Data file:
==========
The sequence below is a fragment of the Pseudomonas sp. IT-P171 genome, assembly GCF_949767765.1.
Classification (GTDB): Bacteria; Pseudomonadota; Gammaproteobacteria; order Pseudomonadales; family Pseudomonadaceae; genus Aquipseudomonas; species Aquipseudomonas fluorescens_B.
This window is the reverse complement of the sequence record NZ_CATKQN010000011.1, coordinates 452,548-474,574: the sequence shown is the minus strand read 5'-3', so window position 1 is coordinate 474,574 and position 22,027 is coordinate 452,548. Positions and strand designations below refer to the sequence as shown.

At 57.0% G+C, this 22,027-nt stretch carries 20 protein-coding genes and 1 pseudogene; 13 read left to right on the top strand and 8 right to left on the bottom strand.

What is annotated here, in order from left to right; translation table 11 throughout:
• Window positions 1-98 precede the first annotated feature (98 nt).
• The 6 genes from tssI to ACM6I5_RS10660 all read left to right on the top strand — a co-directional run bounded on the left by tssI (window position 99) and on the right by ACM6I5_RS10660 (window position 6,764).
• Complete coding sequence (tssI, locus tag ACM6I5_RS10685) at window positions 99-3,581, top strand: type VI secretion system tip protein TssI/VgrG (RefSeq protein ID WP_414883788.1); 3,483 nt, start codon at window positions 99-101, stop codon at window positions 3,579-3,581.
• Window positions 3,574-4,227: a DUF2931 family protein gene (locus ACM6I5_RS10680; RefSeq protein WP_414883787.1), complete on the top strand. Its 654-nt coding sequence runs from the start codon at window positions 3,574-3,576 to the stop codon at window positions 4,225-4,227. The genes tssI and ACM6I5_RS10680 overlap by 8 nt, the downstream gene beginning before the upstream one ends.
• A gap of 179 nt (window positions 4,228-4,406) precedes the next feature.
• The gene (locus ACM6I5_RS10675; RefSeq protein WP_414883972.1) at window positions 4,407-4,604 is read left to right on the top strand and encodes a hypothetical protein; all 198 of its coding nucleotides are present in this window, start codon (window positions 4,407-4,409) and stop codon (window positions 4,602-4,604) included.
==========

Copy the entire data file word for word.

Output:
The sequence below is a fragment of the Pseudomonas sp. IT-P171 genome, assembly GCF_949767765.1.
Classification (GTDB): Bacteria; Pseudomonadota; Gammaproteobacteria; order Pseudomonadales; family Pseudomonadaceae; genus Aquipseudomonas; species Aquipseudomonas fluorescens_B.
This window is the reverse complement of the sequence record NZ_CATKQN010000011.1, coordinates 452,548-474,574: the sequence shown is the minus strand read 5'-3', so window position 1 is coordinate 474,574 and position 22,027 is coordinate 452,548. Positions and strand designations below refer to the sequence as shown.

At 57.0% G+C, this 22,027-nt stretch carries 20 protein-coding genes and 1 pseudogene; 13 read left to right on the top strand and 8 right to left on the bottom strand.

What is annotated here, in order from left to right; translation table 11 throughout:
• Window positions 1-98 precede the first annotated feature (98 nt).
• The 6 genes from tssI to ACM6I5_RS10660 all read left to right on the top strand — a co-directional run bounded on the left by tssI (window position 99) and on the right by ACM6I5_RS10660 (window position 6,764).
• Complete coding sequence (tssI, locus tag ACM6I5_RS10685) at window positions 99-3,581, top strand: type VI secretion system tip protein TssI/VgrG (RefSeq protein ID WP_414883788.1); 3,483 nt, start codon at window positions 99-101, stop codon at window positions 3,579-3,581.
• Window positions 3,574-4,227: a DUF2931 family protein gene (locus ACM6I5_RS10680; RefSeq protein WP_414883787.1), complete on the top strand. Its 654-nt coding sequence runs from the start codon at window positions 3,574-3,576 to the stop codon at window positions 4,225-4,227. The genes tssI and ACM6I5_RS10680 overlap by 8 nt, the downstream gene beginning before the upstream one ends.
• A gap of 179 nt (window positions 4,228-4,406) precedes the next feature.
• The gene (locus ACM6I5_RS10675; RefSeq protein WP_414883972.1) at window positions 4,407-4,604 is read left to right on the top strand and encodes a hypothetical protein; all 198 of its coding nucleotides are present in this window, start codon (window positions 4,407-4,409) and stop codon (window positions 4,602-4,604) included.